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Steven Severin: Interviewed on ‘Music Box’ from 1987

steven_severin_1987
 
Steven Severin has always been cool as fuck. From when he first appeared on TV, looking edgy at the back of the infamous Bill Grundy interview that launched The Sex Pistols’ “filth and the fury” onto the nation, through Siouxsie and The Banshees, to his position now as one of our leading film composers. Just take a look at Mr. Severin in this interview for Music Box, from 1987, with his blonde crop and silk waistcoat, and compare him to the mullet haired interviewer, who looks like he’s come off the set of Miami Vice, or failed the audition for Conan the Barbarian, again. Mr. Severin has always been ahead of the pack, and that’s what makes him so interesting musically, creatively, intellectually, and in his sense of style.

In this brief, rare interview, Steven discusses how he first met Siouxsie (at a Roxy Music concert in 1975); why the band’s line-up has changed for the better; his thoughts on being the first band to tour Argentina since the Falklands war; why The Banshees recorded “Dear Prudence” in Stockholm; and how tax problems affected The Glove, his band with Robert Smith.

Steven Severin is touring with his superb score for Carl Dreyer’s Vampyr in May and June this year, details here, where you can also buy a copy of his Vampyr CD.
 

 
Previously on Dangerous Minds

The Glove: Robert Smith and Steven Severin’s experimental side-project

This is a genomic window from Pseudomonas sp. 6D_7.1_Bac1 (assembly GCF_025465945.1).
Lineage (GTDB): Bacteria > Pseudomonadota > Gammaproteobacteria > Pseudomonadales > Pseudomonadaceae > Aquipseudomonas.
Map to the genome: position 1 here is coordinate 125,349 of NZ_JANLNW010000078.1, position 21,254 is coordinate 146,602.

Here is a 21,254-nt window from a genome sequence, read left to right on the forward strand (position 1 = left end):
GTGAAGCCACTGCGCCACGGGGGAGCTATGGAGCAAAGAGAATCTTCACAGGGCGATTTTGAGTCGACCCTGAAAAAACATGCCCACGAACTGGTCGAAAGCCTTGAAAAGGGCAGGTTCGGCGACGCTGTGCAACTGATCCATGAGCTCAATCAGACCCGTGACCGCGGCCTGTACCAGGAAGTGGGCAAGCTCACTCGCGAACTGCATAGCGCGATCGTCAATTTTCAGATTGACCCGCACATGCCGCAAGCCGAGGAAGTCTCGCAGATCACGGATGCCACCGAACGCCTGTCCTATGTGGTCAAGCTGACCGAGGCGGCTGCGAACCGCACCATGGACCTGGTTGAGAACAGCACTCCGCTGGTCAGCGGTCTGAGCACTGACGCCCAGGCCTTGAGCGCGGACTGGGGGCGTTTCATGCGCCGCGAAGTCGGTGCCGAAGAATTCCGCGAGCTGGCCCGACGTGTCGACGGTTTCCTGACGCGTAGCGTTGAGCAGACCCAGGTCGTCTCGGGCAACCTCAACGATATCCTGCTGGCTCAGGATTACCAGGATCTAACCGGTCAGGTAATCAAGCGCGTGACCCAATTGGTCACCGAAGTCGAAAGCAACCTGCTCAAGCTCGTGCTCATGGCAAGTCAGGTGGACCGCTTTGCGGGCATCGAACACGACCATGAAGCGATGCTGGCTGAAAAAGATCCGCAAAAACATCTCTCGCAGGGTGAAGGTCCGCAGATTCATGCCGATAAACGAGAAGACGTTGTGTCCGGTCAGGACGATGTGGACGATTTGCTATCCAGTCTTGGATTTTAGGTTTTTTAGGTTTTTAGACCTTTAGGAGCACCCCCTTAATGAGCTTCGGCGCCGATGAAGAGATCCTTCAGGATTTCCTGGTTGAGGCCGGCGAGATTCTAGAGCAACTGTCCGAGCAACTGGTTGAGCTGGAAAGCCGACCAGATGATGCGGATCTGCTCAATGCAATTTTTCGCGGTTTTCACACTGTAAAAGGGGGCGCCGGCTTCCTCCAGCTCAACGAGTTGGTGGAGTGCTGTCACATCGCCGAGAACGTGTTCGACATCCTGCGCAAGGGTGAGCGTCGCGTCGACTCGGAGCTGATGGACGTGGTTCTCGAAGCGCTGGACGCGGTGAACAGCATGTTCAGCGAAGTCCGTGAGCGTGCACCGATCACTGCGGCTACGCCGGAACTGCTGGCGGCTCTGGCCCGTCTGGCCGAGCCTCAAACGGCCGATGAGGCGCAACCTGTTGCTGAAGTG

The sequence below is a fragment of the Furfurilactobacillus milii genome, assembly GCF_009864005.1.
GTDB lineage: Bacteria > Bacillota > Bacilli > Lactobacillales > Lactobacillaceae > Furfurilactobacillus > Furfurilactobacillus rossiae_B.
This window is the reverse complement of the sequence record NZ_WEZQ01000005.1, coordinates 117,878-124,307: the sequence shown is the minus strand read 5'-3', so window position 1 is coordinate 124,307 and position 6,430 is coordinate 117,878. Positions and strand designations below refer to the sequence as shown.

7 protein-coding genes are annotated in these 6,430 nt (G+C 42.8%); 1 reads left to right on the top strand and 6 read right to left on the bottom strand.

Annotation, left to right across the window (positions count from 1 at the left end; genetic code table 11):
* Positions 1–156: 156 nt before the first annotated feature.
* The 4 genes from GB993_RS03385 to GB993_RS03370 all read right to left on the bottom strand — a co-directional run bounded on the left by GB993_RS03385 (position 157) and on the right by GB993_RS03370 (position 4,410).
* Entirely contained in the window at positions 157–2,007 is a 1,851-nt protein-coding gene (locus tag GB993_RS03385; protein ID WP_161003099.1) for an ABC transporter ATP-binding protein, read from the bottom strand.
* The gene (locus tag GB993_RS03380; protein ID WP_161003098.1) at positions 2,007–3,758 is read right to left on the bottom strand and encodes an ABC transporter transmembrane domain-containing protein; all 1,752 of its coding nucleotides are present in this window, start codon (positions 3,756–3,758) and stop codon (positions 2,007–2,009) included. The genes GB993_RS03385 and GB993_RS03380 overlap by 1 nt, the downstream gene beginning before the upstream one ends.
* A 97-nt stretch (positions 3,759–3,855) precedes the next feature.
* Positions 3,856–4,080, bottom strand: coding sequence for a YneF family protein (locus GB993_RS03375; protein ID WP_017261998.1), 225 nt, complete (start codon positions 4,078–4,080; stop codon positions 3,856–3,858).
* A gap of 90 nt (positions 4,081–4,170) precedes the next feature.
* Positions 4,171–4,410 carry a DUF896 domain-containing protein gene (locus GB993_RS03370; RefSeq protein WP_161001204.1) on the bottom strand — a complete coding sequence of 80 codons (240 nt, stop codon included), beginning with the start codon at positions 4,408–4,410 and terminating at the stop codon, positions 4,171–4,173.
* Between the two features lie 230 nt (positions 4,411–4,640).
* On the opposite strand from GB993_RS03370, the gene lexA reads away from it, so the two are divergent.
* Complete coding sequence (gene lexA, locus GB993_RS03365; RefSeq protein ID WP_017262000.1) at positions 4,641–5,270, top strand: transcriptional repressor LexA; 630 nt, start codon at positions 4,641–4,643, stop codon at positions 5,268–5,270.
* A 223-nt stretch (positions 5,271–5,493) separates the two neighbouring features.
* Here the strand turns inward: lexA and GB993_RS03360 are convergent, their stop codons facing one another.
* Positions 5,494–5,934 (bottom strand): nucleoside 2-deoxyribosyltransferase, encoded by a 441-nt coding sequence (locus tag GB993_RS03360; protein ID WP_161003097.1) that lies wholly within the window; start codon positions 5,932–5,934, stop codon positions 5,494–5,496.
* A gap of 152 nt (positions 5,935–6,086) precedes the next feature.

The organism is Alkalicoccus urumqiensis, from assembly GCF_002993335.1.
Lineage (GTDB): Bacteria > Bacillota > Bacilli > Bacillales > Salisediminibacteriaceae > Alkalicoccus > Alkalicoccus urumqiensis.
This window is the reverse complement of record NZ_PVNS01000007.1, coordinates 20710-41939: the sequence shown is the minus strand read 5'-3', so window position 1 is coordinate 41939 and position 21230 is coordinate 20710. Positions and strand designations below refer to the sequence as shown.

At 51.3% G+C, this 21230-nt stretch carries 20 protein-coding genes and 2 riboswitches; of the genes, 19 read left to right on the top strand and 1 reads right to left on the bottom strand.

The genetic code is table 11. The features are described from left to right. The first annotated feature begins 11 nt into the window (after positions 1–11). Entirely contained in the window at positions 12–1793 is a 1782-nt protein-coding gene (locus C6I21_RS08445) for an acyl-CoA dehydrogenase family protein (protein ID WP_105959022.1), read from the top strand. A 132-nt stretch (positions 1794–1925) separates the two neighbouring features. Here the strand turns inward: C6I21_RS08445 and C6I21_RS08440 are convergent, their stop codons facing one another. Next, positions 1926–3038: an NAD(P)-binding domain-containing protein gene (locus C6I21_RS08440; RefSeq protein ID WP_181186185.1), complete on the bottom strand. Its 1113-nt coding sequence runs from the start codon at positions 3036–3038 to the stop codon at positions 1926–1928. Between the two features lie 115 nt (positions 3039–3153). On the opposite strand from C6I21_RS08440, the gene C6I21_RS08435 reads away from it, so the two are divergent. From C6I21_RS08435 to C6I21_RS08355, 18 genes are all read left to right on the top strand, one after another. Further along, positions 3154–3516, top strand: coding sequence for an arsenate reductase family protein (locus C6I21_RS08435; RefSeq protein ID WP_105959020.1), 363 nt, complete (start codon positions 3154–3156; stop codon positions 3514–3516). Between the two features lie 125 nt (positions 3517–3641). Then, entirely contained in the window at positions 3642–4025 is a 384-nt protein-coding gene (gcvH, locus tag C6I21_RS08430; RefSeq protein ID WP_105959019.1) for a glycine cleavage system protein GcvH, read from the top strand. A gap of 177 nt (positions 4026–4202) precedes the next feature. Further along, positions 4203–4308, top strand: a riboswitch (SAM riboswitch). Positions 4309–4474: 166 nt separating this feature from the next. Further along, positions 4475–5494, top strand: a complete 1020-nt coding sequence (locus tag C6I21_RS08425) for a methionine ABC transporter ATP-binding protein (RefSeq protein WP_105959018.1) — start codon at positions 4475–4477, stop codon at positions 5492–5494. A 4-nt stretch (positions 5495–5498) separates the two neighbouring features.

Posted by Paul Gallagher | Leave a comment
The Glove: Robert Smith and Steven Severin’s experimental side-project, 1983


 
During Robert Smith’s tenure as the guitarist in Siouxsie and the Banshees (1982-84), a period that yielded the “Dear Prudence” hit single, as well as Hyena and live Nocturne album, Smith and Banshees’ bassist Steven Severin also formed The Glove, a side-project with vocalist/dancer Jeanette Landray (Smith’s Cure contract forbade him from singing with another group).

The Glove produced just one album, the experimental, druggy, yet still poppy-sounding Blue Sunshine (yes, they copped the title from the cult film about the bad LSD) and two singles, “Like an Animal” and “Punish Me with Kisses.”

The 2006 reissue of Blue Sunshine as a 2 CD set features a disc of demos with Smith singing instead of Landray.

Below, “A Blues in Drag”:
 

 
After the jump, the video for “Punish Me With Kisses”:

Posted by Richard Metzger | Leave a comment